Incentives could help restore Beaufort homes

info@islandpacket.comNovember 22, 2013 

A tax incentive for property owners to fix up their homes in Beaufort's Downtown Historic District won't be a cure-all for the dilapidated buildings that pock some areas, including swaths of the Northwest Quadrant neighborhood.

But it might cure a little. As such, the city of Beaufort needs this in its medicine chest.

The S.C. Special Property Tax Assessment for Rehabilitated Historic Buildings program has been around since the early 2000s and allows municipalities to freeze property assessments at their pre-repair value for as long as 20 years after a home is renovated. The program requires that the renovations be equal to at least 20 percent of the property's fair-market value, but Beaufort can bump that requirement to as much as 100 percent of the property's value.

As with any tax incentive or exemption, the system could be gamed a bit. For instance, the city could expect a spate of applications when reassessment rolls around again in five years, particularly if real estate values rise between now and then. Owners of commercial and rental properties also are allowed to participate, possibly creating the perception that government is subsidizing a money-making venture.

But keep in mind the ultimate goal -- maintaining structures with historical significance, reversing blight and ensuring a healthy tax base for the long term. If buildings rot where they stand, which is too often the case right now, these goals are not achieved.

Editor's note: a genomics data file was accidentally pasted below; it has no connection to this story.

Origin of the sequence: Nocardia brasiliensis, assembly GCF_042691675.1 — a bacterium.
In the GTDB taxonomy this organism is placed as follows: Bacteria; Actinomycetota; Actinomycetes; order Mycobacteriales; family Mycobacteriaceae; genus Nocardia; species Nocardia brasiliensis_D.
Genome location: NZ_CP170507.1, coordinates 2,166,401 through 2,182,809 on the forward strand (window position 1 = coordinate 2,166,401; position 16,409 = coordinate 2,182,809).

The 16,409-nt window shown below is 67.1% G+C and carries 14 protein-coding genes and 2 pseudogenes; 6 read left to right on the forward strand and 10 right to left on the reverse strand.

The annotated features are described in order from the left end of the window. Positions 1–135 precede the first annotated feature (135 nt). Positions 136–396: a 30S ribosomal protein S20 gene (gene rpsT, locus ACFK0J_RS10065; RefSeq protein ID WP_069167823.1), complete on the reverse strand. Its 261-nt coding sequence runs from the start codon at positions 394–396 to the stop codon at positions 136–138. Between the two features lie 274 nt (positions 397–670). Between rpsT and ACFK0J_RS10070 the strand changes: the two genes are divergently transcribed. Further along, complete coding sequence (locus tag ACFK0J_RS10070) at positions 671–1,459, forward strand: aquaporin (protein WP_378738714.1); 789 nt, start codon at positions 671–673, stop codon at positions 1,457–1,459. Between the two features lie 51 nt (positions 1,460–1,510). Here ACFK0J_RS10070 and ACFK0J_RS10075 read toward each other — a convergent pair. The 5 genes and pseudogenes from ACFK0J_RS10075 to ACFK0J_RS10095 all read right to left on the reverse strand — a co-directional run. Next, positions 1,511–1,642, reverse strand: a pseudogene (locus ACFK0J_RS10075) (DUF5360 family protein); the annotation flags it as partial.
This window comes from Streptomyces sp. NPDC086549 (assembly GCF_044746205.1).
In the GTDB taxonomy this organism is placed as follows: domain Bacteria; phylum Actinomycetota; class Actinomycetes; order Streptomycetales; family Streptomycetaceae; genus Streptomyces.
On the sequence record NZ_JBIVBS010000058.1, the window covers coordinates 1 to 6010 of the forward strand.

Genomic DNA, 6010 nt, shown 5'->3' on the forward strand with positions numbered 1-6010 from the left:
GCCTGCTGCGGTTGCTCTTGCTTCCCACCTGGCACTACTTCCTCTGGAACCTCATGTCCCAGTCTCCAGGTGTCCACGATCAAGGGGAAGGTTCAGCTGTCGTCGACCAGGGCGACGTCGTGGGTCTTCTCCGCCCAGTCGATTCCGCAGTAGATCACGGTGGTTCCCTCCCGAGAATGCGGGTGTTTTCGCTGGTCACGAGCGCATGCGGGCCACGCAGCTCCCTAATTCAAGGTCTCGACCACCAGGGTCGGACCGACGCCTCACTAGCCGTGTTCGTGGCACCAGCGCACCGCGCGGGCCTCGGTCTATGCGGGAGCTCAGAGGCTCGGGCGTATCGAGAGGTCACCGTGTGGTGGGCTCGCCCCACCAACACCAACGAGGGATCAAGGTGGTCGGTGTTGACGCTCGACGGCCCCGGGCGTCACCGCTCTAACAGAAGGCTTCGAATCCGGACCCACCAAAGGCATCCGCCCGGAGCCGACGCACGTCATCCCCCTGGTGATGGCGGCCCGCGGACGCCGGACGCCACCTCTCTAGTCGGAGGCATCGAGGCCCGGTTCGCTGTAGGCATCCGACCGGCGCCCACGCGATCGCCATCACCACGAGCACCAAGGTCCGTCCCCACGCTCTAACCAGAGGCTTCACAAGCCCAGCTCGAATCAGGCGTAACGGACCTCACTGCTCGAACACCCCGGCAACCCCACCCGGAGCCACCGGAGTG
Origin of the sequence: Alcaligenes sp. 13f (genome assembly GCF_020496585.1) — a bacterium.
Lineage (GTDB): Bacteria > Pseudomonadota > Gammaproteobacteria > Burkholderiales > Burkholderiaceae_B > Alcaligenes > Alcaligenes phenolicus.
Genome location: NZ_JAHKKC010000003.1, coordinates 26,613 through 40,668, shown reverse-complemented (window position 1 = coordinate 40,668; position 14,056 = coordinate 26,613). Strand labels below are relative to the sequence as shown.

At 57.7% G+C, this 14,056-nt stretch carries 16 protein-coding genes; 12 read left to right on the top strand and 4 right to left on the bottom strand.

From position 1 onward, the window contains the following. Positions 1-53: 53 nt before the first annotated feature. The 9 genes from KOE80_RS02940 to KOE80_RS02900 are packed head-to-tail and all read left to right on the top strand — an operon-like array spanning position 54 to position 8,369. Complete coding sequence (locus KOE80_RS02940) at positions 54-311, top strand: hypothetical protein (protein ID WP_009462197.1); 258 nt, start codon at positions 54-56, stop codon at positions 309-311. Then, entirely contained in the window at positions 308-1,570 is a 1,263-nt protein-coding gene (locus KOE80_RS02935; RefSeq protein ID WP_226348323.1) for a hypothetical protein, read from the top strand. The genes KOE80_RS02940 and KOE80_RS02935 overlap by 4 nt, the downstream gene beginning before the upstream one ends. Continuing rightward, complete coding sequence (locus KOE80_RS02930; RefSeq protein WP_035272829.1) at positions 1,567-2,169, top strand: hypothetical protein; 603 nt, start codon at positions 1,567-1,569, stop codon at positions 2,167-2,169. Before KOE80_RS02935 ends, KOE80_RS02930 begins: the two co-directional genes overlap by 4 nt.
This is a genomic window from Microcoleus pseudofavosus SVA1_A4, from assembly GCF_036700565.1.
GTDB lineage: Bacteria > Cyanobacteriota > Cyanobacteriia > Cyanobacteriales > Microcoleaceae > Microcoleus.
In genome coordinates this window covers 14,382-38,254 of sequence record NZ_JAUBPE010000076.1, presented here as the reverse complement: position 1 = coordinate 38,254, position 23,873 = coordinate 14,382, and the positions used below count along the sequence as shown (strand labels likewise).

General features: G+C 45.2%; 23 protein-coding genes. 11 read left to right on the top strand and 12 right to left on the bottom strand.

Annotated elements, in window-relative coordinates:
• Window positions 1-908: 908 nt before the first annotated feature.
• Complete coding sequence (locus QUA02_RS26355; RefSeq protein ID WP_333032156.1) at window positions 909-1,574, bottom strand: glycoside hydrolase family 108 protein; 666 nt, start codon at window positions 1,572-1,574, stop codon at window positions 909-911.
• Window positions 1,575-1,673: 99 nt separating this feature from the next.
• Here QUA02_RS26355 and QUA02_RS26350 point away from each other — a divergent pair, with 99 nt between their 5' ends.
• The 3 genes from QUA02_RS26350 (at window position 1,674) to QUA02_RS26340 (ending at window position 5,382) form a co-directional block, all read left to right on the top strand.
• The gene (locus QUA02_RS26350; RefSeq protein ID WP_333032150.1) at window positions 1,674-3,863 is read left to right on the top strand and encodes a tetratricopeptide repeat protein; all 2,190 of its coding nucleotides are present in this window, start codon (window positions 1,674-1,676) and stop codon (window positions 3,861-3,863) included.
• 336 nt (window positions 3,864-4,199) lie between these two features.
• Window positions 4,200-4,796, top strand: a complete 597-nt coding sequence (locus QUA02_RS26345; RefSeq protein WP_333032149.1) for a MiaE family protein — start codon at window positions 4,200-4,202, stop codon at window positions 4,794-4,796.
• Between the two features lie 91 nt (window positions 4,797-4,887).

City planner Libby Anderson made this point to City Council at its meeting Tuesday, and it is a point that should be repeated to Beaufort County, which must participate in the program, as well, if the tax break is to be large enough to encourage action.

But the city need not stop at this program. Mayor Billy Keyserling asked what could be done to help homeowners get money for the actual renovations, noting that many properties in greatest need of repair are owned by people who cannot afford to make them.

Tax credits won't mean much to such owners, Keyserling correctly argued. Neither will tax breaks do much to entice those with homestead exemptions who already get significant property tax breaks.

However, the incentive could make such property attractive to buyers, allowing current owners to cash out of their homes and new owners to enjoy the exemption after upgrading the property.

This makes gentrification a risk. But that is blunted by a greater incentive: Those in all but the most dire of financial circumstances benefit most when they make repairs, then remain in their homes while the assessed value is frozen.

There will be other kinks. For example, the longer the assessment is frozen, the more abrupt the tax increase on those cycling out of the program. However, with forethought, such problems are manageable.

So long as the city focuses on making neighborhoods better -- not perfect -- the tax incentive program will prove useful.

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